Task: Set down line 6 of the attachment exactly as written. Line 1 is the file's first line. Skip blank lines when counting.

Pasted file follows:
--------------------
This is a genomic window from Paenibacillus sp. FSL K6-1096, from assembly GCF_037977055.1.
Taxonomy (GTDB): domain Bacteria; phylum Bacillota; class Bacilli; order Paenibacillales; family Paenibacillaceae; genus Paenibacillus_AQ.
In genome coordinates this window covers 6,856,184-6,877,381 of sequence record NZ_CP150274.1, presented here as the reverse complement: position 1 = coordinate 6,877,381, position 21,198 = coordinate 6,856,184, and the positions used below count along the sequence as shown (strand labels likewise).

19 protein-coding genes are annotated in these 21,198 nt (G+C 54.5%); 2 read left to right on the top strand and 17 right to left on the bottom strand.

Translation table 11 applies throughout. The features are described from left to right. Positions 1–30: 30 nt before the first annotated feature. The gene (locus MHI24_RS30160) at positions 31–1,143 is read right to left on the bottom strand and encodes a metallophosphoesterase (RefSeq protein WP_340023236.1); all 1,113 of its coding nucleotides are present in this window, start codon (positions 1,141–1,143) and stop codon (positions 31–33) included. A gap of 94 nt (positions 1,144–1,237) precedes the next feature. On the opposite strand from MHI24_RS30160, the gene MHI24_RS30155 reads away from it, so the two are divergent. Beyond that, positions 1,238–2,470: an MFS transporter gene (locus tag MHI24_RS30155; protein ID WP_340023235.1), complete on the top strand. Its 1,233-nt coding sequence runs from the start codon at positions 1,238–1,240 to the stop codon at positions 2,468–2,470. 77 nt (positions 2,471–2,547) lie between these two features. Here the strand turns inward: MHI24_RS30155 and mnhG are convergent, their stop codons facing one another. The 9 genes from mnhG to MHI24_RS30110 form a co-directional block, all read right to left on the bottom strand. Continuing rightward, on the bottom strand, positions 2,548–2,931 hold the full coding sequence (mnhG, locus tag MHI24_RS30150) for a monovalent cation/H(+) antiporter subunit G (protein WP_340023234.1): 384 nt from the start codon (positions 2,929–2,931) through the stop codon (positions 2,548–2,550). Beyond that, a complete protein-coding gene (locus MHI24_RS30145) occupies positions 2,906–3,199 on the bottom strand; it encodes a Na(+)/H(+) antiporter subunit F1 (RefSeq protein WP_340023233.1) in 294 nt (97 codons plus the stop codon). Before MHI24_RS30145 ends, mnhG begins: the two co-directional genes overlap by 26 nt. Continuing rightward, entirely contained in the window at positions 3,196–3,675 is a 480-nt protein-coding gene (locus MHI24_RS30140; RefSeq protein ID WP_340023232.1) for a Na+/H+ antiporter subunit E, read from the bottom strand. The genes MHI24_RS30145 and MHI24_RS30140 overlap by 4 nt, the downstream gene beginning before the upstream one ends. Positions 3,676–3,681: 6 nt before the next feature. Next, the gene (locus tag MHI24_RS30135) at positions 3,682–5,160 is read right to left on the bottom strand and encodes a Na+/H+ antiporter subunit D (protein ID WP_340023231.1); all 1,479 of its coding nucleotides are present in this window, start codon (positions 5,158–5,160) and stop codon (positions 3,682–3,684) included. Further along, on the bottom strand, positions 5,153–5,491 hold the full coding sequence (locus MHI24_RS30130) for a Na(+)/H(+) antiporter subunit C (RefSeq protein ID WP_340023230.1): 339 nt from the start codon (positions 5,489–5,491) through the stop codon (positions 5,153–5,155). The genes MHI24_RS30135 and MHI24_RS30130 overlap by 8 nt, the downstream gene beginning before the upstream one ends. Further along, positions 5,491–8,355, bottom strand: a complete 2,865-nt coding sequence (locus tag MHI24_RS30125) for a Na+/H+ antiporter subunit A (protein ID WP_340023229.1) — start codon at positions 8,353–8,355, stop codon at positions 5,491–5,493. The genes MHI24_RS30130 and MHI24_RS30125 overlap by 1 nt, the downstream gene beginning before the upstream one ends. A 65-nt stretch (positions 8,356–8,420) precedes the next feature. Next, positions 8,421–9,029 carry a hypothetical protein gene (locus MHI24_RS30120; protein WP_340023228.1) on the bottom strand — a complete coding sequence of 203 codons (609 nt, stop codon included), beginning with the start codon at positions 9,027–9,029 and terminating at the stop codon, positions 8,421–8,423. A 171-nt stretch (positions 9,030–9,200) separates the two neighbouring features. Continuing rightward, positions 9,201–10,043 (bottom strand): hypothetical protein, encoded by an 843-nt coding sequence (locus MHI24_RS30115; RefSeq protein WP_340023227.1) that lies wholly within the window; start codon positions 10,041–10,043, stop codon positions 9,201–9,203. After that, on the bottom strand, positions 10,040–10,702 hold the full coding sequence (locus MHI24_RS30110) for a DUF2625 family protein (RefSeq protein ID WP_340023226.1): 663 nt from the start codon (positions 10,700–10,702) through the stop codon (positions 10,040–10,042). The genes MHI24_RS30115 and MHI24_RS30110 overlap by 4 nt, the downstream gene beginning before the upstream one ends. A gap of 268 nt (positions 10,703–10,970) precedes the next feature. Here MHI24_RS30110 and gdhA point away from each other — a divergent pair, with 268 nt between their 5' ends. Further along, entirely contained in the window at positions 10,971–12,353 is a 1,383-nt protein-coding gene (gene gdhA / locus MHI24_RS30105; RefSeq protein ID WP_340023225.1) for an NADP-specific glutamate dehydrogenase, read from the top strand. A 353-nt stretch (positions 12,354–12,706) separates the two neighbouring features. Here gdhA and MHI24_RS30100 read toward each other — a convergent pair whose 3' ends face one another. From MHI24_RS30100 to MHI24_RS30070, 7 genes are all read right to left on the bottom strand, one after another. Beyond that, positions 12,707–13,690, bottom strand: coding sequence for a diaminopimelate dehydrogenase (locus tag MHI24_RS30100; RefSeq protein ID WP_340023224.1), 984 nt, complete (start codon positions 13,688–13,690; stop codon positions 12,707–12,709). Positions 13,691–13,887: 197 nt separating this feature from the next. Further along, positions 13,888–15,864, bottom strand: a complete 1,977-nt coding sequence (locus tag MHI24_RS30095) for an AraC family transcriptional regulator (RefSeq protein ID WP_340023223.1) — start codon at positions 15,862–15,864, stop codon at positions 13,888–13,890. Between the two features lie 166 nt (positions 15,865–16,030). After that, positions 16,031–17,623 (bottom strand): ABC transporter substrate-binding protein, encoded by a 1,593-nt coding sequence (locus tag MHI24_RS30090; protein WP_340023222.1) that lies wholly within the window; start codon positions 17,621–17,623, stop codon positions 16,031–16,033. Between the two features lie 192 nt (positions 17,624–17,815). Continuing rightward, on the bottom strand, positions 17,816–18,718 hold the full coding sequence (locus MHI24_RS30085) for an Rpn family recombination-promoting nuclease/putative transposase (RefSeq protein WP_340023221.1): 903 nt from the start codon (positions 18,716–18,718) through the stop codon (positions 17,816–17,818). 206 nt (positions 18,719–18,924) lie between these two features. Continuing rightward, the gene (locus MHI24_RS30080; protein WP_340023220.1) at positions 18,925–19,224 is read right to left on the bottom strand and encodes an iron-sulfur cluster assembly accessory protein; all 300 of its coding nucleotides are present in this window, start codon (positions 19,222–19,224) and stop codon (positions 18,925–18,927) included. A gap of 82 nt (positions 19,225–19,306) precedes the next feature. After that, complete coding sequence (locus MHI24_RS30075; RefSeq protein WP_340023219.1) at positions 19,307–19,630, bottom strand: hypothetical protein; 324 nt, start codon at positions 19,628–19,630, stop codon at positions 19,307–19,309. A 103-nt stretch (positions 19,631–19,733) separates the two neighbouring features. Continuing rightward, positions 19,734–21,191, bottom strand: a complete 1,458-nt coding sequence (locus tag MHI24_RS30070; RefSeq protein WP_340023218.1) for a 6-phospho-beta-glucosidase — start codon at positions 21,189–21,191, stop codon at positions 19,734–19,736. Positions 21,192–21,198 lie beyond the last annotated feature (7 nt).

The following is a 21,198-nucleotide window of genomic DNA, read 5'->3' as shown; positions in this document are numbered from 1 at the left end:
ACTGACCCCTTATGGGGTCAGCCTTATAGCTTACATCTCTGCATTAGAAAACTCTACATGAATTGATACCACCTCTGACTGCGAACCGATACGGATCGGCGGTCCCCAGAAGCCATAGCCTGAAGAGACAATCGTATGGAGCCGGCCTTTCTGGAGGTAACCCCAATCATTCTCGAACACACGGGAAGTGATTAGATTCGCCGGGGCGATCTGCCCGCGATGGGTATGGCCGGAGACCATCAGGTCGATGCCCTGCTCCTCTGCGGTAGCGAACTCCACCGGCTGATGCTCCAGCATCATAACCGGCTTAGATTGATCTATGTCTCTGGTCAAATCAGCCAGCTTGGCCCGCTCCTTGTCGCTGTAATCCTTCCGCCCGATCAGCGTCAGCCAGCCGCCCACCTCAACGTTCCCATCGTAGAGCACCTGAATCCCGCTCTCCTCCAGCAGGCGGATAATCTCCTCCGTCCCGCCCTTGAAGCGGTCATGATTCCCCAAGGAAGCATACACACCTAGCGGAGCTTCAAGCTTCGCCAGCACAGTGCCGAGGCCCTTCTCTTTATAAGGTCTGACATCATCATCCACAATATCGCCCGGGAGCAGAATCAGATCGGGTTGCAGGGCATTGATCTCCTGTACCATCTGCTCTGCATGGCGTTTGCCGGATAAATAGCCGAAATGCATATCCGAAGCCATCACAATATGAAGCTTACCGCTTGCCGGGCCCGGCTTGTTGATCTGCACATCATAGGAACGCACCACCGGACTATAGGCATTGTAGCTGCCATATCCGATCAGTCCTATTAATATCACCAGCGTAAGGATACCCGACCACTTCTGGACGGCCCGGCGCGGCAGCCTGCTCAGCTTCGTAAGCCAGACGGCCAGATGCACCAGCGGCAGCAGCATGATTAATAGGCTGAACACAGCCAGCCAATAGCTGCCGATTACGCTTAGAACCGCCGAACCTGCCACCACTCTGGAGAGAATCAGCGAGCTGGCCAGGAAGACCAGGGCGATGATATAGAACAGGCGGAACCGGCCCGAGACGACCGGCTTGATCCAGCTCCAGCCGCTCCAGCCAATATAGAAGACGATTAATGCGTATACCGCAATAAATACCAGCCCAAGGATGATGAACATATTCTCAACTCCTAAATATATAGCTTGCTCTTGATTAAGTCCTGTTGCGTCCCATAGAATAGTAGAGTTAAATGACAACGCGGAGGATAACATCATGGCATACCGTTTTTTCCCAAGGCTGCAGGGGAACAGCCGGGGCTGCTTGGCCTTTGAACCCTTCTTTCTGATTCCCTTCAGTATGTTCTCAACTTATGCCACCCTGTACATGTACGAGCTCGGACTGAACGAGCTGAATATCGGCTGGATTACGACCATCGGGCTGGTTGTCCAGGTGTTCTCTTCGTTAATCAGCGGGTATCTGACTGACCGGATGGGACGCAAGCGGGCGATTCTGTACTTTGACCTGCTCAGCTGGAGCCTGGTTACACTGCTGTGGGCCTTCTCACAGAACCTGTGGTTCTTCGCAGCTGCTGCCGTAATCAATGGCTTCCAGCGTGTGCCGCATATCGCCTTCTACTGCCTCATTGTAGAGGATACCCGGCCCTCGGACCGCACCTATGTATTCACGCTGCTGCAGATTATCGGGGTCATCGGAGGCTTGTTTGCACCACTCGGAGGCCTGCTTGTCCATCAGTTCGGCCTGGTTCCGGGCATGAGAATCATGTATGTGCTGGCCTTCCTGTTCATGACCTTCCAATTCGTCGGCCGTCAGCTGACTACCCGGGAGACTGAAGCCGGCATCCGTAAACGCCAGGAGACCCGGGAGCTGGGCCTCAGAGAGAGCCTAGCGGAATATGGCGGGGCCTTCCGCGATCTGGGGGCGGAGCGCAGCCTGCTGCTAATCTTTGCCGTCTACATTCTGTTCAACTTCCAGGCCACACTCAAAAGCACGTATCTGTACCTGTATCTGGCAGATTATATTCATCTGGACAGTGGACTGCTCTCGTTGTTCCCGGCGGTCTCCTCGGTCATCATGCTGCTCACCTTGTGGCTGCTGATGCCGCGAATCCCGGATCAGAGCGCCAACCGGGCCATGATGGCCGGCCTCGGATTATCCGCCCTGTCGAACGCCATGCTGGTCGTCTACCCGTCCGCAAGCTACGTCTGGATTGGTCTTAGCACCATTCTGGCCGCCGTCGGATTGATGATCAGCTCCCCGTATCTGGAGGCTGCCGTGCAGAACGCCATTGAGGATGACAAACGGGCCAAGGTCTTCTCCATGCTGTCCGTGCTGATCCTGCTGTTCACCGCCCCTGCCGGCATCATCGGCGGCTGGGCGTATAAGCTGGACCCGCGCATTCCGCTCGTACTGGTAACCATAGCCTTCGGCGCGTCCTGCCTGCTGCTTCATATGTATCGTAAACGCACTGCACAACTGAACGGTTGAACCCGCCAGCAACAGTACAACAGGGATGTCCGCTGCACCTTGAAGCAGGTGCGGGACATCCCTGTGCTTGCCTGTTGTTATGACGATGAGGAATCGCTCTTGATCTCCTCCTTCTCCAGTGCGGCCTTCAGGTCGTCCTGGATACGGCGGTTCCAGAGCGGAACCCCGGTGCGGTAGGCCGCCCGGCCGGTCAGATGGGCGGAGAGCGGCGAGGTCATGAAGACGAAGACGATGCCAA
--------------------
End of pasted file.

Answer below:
The following is a 21,198-nucleotide window of genomic DNA, read 5'->3' as shown; positions in this document are numbered from 1 at the left end: